• I don't understand him to have the authority on his own to change matters of faith, and that would include the Creed of the first Council of Constantinople.
    • I don't understand him to be the Vicar of Christ in any sense greater than that of the in persona Christi that I expect every priest to exercise and to encourage us all to reflect.
    • I do not accept that he speaks infallibly, either in Council or Out.
    • I find the Doctrine of Transubstantiation a difficult expression of the true nature of the sacrament of our redemption celebrated at the doorward to heaven, and much prefer the views expressed in Laudato Si.
    • I prefer the term theotokos as a description of the role play by Mary in the mystery of our redemption, and I feel this has been poorly translated into Latin, and subsequently misunderstood and averarched.
    • I do not accept that being in communion with the one who holds the ancient see of Peter as the very definition of catholic, and indeed I believe that holding such a view is counter the common expression of our faith that we are all duty bound to hold, namely the Creed of the First Council of Constantinople.
    • That being said, I believe that the goal of being in communion is both good and holy, and in the mind of Christ, and I would want such a reality to include our sisters and brothers not simply of the west, but also of the east.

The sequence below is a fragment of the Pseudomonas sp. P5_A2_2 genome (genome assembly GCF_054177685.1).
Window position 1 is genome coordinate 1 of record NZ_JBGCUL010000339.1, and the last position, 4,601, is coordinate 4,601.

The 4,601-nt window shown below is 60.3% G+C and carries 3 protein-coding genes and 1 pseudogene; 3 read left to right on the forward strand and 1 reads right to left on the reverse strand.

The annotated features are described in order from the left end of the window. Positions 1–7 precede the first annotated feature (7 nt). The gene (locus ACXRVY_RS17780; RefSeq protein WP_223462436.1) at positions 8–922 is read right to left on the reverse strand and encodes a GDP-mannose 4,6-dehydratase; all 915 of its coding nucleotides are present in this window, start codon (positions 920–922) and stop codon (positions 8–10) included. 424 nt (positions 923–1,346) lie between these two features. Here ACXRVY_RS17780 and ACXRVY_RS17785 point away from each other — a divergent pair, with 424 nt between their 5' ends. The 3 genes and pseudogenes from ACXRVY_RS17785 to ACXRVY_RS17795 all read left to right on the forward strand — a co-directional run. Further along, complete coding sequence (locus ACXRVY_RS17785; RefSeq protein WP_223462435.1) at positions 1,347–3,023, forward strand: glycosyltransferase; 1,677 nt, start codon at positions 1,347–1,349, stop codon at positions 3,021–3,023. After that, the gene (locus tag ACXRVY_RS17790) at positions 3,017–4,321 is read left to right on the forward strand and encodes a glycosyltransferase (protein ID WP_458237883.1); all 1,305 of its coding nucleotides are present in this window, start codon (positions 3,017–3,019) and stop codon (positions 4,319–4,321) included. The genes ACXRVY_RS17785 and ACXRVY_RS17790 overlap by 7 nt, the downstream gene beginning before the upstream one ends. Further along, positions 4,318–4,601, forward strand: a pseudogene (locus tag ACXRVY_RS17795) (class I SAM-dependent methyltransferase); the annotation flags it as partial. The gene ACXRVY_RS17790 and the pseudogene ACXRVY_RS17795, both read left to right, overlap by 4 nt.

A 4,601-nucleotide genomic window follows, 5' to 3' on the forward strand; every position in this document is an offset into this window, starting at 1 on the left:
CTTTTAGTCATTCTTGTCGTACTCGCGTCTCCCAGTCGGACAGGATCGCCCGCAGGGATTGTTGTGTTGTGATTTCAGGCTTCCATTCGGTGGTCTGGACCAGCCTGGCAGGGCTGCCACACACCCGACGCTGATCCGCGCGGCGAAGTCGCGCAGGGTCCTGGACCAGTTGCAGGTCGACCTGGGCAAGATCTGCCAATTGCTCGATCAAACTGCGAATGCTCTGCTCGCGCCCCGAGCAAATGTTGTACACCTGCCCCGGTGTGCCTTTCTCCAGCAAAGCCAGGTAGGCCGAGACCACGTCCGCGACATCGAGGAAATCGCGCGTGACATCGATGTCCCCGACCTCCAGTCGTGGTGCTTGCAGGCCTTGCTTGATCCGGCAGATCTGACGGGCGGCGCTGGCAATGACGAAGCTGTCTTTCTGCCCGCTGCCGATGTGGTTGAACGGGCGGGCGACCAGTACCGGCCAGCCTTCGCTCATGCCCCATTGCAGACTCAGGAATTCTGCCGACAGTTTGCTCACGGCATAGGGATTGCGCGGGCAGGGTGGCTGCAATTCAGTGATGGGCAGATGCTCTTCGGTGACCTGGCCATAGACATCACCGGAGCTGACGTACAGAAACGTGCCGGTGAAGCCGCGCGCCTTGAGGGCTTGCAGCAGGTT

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  6. Rexlion

    Rexlion Active Member

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    There is a basic fallacy in the proposition that "all good acts bring us in contact with God and make us participants in God's salvific work." Jesus said:
    Mat 7:22 Many will say to me in that day, Lord, Lord, have we not prophesied in thy name? and in thy name have cast out devils? and in thy name done many wonderful works?
    Mat 7:23 And then will I profess unto them, I never knew you: depart from me, ye that work iniquity.